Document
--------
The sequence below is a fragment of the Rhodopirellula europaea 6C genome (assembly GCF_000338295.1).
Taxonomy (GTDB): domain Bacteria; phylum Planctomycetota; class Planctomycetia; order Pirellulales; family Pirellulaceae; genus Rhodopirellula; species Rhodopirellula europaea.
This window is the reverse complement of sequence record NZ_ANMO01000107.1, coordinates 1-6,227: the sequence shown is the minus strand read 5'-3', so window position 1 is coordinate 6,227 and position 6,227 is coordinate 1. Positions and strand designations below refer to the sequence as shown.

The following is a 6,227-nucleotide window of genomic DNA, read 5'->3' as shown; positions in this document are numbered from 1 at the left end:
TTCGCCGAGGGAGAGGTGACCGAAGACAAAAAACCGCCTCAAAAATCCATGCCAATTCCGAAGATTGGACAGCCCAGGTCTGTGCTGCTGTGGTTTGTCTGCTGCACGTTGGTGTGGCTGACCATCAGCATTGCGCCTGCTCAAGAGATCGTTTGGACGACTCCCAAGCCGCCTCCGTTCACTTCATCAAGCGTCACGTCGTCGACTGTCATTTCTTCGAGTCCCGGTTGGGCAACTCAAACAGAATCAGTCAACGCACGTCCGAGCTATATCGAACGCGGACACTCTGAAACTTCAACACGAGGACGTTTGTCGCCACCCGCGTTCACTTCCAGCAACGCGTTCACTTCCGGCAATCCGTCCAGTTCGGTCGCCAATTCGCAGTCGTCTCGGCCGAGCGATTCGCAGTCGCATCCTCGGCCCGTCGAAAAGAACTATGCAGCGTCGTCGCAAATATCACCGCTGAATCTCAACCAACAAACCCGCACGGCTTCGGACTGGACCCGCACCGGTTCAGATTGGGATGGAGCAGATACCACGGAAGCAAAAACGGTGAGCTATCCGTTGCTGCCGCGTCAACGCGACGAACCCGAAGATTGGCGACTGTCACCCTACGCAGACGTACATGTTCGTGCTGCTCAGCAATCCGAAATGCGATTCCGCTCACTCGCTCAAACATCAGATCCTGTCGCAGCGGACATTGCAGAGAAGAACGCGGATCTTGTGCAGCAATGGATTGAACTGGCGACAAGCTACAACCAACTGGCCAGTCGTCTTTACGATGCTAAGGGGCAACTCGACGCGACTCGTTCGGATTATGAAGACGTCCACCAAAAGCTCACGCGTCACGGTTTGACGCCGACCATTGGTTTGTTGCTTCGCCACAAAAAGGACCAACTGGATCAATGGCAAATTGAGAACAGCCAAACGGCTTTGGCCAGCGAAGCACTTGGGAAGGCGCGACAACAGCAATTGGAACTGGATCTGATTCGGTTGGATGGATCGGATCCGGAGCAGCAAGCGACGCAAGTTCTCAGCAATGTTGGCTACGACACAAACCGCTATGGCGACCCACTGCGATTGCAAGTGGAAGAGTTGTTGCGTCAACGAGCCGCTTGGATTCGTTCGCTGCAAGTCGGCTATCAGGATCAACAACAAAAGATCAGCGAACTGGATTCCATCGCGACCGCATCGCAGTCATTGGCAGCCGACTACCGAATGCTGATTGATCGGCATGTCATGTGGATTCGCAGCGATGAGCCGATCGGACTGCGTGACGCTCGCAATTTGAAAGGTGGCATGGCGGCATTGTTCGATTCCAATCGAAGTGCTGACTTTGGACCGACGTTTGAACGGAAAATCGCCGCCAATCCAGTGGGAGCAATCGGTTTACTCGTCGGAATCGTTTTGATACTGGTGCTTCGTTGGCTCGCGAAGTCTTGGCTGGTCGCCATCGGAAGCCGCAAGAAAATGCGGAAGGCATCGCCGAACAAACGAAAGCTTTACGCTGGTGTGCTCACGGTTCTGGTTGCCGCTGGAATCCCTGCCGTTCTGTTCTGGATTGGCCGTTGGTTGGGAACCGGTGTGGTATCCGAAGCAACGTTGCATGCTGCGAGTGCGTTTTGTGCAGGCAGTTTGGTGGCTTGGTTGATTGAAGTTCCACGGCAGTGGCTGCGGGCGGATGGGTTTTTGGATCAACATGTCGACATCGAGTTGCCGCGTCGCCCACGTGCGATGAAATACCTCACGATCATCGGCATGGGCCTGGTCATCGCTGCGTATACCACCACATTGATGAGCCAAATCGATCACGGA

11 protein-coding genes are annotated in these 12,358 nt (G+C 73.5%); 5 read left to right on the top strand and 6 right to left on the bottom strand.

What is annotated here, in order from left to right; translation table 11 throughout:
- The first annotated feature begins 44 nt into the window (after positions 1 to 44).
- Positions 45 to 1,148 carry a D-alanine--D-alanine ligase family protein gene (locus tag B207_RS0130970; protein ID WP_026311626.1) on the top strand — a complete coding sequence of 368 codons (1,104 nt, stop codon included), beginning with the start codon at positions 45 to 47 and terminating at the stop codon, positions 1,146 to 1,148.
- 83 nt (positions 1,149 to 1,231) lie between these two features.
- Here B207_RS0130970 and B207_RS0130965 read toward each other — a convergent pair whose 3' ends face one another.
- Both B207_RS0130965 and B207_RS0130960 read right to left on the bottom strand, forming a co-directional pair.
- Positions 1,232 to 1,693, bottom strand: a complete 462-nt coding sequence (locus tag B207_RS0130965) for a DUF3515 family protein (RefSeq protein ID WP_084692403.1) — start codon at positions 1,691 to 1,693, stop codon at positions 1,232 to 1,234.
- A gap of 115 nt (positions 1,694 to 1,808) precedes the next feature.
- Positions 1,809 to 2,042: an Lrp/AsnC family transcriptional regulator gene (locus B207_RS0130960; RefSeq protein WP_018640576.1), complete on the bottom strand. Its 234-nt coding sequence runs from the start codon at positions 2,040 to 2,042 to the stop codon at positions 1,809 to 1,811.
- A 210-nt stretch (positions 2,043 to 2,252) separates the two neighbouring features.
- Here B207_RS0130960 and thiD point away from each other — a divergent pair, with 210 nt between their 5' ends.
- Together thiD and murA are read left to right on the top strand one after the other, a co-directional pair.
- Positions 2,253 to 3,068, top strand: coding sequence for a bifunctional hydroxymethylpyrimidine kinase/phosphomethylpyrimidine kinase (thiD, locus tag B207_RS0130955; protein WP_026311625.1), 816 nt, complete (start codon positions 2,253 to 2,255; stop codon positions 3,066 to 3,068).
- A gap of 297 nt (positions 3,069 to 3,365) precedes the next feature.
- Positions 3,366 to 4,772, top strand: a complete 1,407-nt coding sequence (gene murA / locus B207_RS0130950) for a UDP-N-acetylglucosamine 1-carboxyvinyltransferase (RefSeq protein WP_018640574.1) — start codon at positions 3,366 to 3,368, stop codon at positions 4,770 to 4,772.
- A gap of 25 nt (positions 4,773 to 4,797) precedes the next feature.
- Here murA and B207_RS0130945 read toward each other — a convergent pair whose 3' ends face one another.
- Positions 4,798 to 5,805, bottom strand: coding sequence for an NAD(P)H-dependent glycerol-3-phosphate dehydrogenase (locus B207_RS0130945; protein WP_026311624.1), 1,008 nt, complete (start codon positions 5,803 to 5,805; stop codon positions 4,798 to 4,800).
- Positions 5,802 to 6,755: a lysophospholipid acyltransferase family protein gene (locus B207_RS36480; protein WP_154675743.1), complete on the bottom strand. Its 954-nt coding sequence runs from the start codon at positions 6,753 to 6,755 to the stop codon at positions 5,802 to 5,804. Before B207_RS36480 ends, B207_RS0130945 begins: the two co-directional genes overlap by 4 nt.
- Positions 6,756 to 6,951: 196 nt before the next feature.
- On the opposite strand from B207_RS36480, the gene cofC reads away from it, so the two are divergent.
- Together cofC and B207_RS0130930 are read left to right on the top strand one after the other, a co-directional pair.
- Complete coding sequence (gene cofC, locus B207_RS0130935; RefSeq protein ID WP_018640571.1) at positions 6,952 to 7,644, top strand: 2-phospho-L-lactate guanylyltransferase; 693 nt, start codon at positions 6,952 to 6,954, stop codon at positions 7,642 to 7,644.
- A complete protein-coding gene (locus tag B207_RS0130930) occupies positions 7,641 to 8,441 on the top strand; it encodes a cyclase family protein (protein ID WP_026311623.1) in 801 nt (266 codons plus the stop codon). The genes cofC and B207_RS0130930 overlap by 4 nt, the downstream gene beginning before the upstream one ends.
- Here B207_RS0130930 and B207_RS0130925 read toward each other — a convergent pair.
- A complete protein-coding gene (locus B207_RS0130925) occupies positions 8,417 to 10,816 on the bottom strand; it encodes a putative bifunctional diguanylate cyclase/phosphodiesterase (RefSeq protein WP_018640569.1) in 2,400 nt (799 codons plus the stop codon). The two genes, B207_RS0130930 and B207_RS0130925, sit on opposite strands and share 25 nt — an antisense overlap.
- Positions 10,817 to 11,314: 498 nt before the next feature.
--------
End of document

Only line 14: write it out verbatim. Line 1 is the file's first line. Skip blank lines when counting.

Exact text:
- A gap of 115 nt (positions 1,694 to 1,808) precedes the next feature.